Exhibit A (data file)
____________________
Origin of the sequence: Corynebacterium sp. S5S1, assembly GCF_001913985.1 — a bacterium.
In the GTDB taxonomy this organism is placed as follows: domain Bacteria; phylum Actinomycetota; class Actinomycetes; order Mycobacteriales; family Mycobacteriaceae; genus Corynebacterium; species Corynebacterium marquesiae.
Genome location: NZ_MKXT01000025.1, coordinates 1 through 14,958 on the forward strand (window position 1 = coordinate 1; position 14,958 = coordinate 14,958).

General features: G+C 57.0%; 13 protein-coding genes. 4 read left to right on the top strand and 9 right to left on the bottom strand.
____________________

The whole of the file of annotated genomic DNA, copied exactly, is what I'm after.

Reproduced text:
Origin of the sequence: Corynebacterium sp. S5S1, assembly GCF_001913985.1 — a bacterium.
In the GTDB taxonomy this organism is placed as follows: domain Bacteria; phylum Actinomycetota; class Actinomycetes; order Mycobacteriales; family Mycobacteriaceae; genus Corynebacterium; species Corynebacterium marquesiae.
Genome location: NZ_MKXT01000025.1, coordinates 1 through 14,958 on the forward strand (window position 1 = coordinate 1; position 14,958 = coordinate 14,958).

General features: G+C 57.0%; 13 protein-coding genes. 4 read left to right on the top strand and 9 right to left on the bottom strand.